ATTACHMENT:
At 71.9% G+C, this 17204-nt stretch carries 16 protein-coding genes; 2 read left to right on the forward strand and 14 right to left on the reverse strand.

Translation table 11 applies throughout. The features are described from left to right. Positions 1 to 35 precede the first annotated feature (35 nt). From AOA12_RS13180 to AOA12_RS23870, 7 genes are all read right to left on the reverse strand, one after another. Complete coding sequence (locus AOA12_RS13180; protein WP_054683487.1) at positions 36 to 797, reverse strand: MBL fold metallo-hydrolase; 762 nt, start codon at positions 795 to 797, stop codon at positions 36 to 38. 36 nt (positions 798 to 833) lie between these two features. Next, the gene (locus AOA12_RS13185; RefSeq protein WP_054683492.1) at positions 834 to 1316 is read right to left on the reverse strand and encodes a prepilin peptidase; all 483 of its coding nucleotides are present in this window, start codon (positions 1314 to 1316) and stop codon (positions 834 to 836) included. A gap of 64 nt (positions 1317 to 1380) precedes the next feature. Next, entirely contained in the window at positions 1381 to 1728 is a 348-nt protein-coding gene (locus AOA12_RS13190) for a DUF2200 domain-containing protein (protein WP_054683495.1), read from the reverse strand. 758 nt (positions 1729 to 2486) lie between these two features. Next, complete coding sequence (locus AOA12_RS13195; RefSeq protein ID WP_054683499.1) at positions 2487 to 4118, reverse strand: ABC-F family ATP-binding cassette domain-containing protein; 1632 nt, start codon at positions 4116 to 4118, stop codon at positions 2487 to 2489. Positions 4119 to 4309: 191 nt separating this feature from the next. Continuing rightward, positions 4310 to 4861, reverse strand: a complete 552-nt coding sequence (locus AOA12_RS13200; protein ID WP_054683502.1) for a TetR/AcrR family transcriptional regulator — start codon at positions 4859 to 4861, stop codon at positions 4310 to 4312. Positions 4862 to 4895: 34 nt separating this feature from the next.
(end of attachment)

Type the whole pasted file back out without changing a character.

At 71.9% G+C, this 17204-nt stretch carries 16 protein-coding genes; 2 read left to right on the forward strand and 14 right to left on the reverse strand.

Translation table 11 applies throughout. The features are described from left to right. Positions 1 to 35 precede the first annotated feature (35 nt). From AOA12_RS13180 to AOA12_RS23870, 7 genes are all read right to left on the reverse strand, one after another. Complete coding sequence (locus AOA12_RS13180; protein WP_054683487.1) at positions 36 to 797, reverse strand: MBL fold metallo-hydrolase; 762 nt, start codon at positions 795 to 797, stop codon at positions 36 to 38. 36 nt (positions 798 to 833) lie between these two features. Next, the gene (locus AOA12_RS13185; RefSeq protein WP_054683492.1) at positions 834 to 1316 is read right to left on the reverse strand and encodes a prepilin peptidase; all 483 of its coding nucleotides are present in this window, start codon (positions 1314 to 1316) and stop codon (positions 834 to 836) included. A gap of 64 nt (positions 1317 to 1380) precedes the next feature. Next, entirely contained in the window at positions 1381 to 1728 is a 348-nt protein-coding gene (locus AOA12_RS13190) for a DUF2200 domain-containing protein (protein WP_054683495.1), read from the reverse strand. 758 nt (positions 1729 to 2486) lie between these two features. Next, complete coding sequence (locus AOA12_RS13195; RefSeq protein ID WP_054683499.1) at positions 2487 to 4118, reverse strand: ABC-F family ATP-binding cassette domain-containing protein; 1632 nt, start codon at positions 4116 to 4118, stop codon at positions 2487 to 2489. Positions 4119 to 4309: 191 nt separating this feature from the next. Continuing rightward, positions 4310 to 4861, reverse strand: a complete 552-nt coding sequence (locus AOA12_RS13200; protein ID WP_054683502.1) for a TetR/AcrR family transcriptional regulator — start codon at positions 4859 to 4861, stop codon at positions 4310 to 4312. Positions 4862 to 4895: 34 nt separating this feature from the next.